Real growth of GDP should accelerate in 2015 and 2016. The government's target is to achieve sustainable growth of at least 6.5% over the medium term. However, the stock of FDI is lower than the regional average, and substantially less than in Bulgaria, Croatia and Romania. A sustained improvement in investment is badly needed.
Macedonia has high rates of unemployment, high youth unemployment, and low rates of labour force participation and it appears that much of the problem is structural in nature. This means it will be more difficult to cut unemployment. Pro-growth policies include preservation of a low tax environment, investments in infrastructure and education and the promotion of FDI.
In 2013, exports were 40.0% of GDP compared to 39.9% in 2008. Exports (in dollars) rose by 4.6% in 2013. Export growth should be much stronger in the medium term, underpinned by inflows of FDI to the tradable sector, low wage levels relative to neighbouring countries and a notable contribution from free trade zones. Presently, two-thirds of landlocked Macedonia's trade moves though the Thessaloniki port but the country is upgrading its roadway system to boost exports.
Tariffs on more than 100 imported products have been dropped as part of the country's drive to implement its Stabilisation and Association Agreement (SAA) with the EU. Tariffs on agricultural products will remain partially in place. The government is intent on protecting domestic agriculture, which is not covered by the SAA. Macedonian exporters are benefitting from Kosovo's embargo on Serbian goods.
Both the manufacturing sector and the agricultural sector are increasingly export-oriented. In 2013, basic manufactures – typically low-cost products with limited international competitiveness – were 26.1% of the total. In 2013, 59.8% of total exports went to the EU. The current account deficit was 3.9% of GDP in 2012 and it widened to 5.8% in 2013 as capital imports grew.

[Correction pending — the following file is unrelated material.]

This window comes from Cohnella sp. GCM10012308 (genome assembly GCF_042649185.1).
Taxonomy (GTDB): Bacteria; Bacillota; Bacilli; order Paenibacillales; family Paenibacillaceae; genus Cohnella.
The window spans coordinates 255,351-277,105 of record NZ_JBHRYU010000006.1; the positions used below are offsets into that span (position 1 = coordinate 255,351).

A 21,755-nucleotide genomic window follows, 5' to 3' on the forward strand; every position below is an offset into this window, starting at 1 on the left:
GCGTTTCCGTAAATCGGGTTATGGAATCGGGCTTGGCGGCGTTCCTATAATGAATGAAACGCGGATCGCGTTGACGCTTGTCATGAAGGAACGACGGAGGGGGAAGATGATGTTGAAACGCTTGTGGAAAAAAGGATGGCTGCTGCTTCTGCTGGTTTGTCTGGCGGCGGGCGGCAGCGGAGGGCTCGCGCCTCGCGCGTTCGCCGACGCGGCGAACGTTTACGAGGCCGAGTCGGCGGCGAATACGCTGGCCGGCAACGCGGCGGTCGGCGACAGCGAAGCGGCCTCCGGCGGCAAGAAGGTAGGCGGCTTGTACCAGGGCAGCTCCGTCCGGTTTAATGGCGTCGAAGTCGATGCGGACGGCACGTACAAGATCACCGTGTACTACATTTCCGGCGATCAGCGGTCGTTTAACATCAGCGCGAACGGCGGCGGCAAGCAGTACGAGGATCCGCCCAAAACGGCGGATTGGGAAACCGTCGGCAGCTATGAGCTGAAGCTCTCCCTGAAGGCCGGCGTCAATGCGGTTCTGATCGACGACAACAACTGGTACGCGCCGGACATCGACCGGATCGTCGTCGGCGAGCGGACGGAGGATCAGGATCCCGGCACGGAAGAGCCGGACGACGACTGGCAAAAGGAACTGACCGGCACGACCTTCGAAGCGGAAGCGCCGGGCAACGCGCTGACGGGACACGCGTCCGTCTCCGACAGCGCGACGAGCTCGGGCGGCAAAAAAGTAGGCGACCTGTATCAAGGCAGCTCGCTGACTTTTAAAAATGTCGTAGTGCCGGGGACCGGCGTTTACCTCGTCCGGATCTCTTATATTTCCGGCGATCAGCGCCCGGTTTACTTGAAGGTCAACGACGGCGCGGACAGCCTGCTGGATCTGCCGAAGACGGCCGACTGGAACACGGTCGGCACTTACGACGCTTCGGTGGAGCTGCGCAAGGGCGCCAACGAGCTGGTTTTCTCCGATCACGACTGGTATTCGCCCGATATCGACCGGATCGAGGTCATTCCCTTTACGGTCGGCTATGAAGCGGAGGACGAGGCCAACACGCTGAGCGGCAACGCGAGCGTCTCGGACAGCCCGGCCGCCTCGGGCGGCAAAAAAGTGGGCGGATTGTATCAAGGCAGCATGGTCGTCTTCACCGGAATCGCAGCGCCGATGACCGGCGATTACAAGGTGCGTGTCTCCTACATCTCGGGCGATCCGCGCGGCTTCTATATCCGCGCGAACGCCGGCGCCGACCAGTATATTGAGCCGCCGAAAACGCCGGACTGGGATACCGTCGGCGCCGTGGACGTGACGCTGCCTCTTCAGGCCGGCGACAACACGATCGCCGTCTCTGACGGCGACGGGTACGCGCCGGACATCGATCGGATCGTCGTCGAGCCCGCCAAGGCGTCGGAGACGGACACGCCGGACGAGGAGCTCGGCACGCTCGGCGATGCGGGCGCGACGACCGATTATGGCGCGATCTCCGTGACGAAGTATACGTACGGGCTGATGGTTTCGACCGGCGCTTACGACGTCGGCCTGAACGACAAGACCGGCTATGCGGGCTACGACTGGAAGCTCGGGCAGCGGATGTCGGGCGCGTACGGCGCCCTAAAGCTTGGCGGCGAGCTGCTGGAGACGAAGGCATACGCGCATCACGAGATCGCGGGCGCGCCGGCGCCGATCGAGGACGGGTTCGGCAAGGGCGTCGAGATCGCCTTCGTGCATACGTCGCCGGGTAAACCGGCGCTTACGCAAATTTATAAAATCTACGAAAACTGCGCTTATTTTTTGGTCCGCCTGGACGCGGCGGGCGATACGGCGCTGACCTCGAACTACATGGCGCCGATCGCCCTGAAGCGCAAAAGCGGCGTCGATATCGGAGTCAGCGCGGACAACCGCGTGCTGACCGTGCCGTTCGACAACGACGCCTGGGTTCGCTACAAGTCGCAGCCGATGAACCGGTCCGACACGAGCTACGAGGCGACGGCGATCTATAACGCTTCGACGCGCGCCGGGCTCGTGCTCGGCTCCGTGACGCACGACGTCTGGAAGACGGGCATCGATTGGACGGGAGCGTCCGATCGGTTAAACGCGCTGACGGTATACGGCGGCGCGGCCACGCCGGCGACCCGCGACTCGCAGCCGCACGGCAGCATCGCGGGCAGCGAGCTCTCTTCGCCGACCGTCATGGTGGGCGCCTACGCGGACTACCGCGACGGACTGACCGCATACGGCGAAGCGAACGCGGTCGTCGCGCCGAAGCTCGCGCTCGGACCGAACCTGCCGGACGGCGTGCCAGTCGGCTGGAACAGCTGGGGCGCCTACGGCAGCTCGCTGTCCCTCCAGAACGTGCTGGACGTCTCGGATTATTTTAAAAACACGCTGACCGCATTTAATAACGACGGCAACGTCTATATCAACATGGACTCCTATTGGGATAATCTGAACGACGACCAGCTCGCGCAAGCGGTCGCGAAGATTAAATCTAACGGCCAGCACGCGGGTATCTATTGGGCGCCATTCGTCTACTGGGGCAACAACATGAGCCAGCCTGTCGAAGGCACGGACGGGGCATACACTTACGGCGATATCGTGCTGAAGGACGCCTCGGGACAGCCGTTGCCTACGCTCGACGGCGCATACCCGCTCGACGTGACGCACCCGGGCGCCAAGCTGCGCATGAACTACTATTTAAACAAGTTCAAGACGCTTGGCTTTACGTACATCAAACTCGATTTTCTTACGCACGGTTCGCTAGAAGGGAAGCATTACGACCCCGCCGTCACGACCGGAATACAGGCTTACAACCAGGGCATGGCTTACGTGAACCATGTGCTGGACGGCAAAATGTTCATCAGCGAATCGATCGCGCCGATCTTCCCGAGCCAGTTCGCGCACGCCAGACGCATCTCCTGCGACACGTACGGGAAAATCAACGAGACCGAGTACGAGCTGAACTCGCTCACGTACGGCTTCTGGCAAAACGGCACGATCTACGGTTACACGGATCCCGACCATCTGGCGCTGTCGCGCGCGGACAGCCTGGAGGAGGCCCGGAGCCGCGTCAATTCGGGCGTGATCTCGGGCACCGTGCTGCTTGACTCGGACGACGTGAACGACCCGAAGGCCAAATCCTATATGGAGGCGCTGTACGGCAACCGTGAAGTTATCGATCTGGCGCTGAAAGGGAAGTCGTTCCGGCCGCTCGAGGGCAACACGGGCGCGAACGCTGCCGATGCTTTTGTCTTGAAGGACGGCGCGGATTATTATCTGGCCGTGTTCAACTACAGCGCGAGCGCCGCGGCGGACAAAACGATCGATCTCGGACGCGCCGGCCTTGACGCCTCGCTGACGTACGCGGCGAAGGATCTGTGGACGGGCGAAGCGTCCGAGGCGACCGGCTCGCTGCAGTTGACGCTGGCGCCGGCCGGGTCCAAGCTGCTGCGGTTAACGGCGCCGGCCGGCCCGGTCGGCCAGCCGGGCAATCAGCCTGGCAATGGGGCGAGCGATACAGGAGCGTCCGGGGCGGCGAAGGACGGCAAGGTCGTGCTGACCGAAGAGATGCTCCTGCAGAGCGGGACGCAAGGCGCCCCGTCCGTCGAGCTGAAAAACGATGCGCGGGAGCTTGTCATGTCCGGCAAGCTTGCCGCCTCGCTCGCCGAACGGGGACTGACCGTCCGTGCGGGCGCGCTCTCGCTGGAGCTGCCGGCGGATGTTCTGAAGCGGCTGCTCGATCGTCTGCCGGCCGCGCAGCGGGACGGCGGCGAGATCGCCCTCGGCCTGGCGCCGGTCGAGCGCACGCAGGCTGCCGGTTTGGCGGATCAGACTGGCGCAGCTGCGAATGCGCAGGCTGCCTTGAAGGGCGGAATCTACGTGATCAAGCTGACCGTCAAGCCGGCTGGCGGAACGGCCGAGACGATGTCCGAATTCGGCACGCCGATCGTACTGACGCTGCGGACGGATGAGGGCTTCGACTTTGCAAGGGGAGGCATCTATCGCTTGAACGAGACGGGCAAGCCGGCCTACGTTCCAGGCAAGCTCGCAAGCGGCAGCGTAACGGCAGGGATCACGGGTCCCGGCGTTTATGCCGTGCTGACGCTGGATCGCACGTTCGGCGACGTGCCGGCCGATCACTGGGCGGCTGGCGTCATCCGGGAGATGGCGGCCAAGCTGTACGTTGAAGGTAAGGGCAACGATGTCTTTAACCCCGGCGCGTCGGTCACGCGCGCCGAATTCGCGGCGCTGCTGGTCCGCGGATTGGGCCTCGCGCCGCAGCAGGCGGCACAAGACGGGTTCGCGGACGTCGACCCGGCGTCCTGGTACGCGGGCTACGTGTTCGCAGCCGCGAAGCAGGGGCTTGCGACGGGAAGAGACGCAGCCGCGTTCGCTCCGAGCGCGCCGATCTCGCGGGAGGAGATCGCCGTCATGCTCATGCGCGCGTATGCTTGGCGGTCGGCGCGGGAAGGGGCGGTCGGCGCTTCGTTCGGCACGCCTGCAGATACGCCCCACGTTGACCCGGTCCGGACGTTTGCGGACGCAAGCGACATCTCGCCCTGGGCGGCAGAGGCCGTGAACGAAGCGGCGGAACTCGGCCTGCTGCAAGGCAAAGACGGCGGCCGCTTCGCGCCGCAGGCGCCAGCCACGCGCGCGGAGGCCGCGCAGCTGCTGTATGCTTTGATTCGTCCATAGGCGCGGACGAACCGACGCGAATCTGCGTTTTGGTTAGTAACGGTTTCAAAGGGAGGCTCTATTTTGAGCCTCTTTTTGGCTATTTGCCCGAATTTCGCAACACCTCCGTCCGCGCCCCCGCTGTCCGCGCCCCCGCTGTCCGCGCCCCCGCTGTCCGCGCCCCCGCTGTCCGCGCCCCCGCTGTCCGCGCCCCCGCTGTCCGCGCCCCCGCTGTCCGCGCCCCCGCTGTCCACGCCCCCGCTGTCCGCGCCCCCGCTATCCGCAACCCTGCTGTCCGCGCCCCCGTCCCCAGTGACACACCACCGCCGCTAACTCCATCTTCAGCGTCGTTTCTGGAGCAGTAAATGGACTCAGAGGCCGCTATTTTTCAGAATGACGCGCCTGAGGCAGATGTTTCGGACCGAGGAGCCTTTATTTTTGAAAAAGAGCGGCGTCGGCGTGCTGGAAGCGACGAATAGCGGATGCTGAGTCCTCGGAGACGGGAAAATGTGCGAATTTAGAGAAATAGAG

The government has introduced a series of significant reforms but there are lingering constraints on the private sector. The clearance of payment arrears began in late 2012 and provides businesses much-needed liquidly. Property rights, however, are weakly enforced and corruption in the customs department adds to the cost of trading. The operating environment for smaller investors must also be improved.
Other reforms introduced in recent years include an overhaul of the business registration system, the simplification of licensing procedures and privatisation of electricity distribution. A flat tax rate for both corporations and personal incomes has proved attractive to investors. Macedonia has also developed free economic zones in Skopje, Tetovo and Bitola. The government is committed to reform its electricity industry. A new energy law is expected to bring the country in compliance with its treaty obligations once it is fully implemented.
EU accession is the driving force behind most of the reforms. National legislation is being realigned to meet EU specifications. Officials have made specific progress in fields such as procurement, transport policy, customs union and taxation.